Commercially fished for 150 years, the American lobster, or Homarus americanus, dwells in the North Atlantic from North Carolina to Labrador and is most plentiful in the Gulf of Maine. Lobsters lead an itinerant lifestyle, determined by the seasons. Late spring and summer finds them dwelling in warmer waters inshore (“warm water” in Maine is fifty-two to sixty-two degrees). Come fall, they migrate to the deeper waters fifteen to forty miles offshore, which is why most Maine lobstermen don’t fish in winter — getting to where the lobsters are is time-consuming, bitterly cold, and potentially dangerous.
Let’s skip the debate over which came first, the lobster or the egg, and return to our lady lobster, who, for the convenience of this narrative, is still carrying her lover boy’s sperm when she spawns, an event that occurs about once every two years. As she squirts out her eggs — ten thousand to one hundred thousand of them, depending on her age and size — she also fertilizes them by simultaneously releasing the sperm packets. Attaching the eggs to the underside of her tail with a sticky substance produced by her swimmerets, she carries them for nine to twelve months while they develop. Should a Maine lobsterman catch her during this period, he cannot keep her. Instead, he must cut a small V-notch into her tail fin and throw her back into the sea, and as long as she bears that V-shaped scar, she cannot be sold, even if she is caught not bearing eggs. As a fertile female, she is worth more to the fishery alive and making babies than fetching a few bucks as someone’s dinner.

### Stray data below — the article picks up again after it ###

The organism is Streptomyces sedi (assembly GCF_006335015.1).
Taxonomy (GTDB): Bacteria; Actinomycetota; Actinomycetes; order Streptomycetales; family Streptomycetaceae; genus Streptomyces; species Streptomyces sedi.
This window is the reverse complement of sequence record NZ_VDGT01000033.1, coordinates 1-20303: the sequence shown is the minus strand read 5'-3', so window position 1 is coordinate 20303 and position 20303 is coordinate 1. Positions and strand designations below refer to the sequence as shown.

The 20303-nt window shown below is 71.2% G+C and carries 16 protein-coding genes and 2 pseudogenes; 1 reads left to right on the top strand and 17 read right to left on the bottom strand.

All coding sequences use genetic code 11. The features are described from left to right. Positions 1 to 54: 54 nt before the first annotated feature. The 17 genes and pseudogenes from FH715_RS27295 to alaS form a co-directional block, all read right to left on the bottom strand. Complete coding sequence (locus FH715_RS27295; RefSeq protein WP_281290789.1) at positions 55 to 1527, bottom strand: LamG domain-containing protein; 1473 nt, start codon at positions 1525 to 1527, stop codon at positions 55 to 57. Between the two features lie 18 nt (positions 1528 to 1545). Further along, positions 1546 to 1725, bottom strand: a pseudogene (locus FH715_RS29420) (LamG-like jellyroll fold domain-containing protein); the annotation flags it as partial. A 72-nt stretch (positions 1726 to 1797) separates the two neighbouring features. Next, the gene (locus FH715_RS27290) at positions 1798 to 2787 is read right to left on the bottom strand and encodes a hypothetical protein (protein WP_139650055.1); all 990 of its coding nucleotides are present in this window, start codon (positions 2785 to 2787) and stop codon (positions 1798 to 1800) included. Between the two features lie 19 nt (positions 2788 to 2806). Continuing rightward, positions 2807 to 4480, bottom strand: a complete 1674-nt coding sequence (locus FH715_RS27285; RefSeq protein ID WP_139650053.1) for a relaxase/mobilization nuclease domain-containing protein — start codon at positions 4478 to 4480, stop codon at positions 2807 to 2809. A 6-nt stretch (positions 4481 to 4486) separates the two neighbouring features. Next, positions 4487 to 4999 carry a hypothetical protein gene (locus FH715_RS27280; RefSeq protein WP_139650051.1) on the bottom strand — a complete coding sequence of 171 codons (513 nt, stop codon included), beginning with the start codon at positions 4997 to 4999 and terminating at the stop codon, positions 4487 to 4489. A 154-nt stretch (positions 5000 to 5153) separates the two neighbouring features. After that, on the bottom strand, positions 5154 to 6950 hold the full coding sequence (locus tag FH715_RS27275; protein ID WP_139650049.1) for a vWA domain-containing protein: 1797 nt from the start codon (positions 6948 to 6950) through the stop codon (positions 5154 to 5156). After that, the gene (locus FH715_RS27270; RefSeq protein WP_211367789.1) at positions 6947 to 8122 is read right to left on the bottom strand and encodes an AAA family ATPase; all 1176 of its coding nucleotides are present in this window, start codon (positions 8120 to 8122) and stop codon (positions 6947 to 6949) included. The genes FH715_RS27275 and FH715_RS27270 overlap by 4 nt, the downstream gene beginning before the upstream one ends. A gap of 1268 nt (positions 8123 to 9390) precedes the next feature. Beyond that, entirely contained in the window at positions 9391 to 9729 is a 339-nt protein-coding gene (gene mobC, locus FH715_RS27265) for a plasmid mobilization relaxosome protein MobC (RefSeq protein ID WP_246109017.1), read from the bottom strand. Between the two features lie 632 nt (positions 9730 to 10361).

When the eggs hatch, the lobster releases them by fanning her swimmerets. The tiny flea-like larvae spend the next four to six weeks floating on the sea currents, shedding four times in the process. This is the most dangerous time of their lives, Cowan says, because “everything with a mouth big enough eats them.” Only one-tenth of 1 percent of them survive to the fourth stage, when they look like miniature lobsters, each one smaller than your thumbnail. The small fry swim toward shore and dive to the ocean floor to find shelter under rocks and weeds.
In these lobster nurseries, which Cowan’s Lobster Conservancy studies and seeks to protect, the lobsters live and grow. As they get bigger and bolder, they expand their range and move into deeper waters. It will be at least seven years before any of them reach the minimum legal size for market — 3¼ inches from the eyes to the beginning of the tail, about 1 pound. About that same time, the females reach sexual maturity. They get what Cowan calls PMS — pre-molt syndrome — when, like their mother before them, they tidy up their shelters and walk the watery streets in search of the toughest guy in the neighborhood.
Read More: Q&A with a Lobster Expert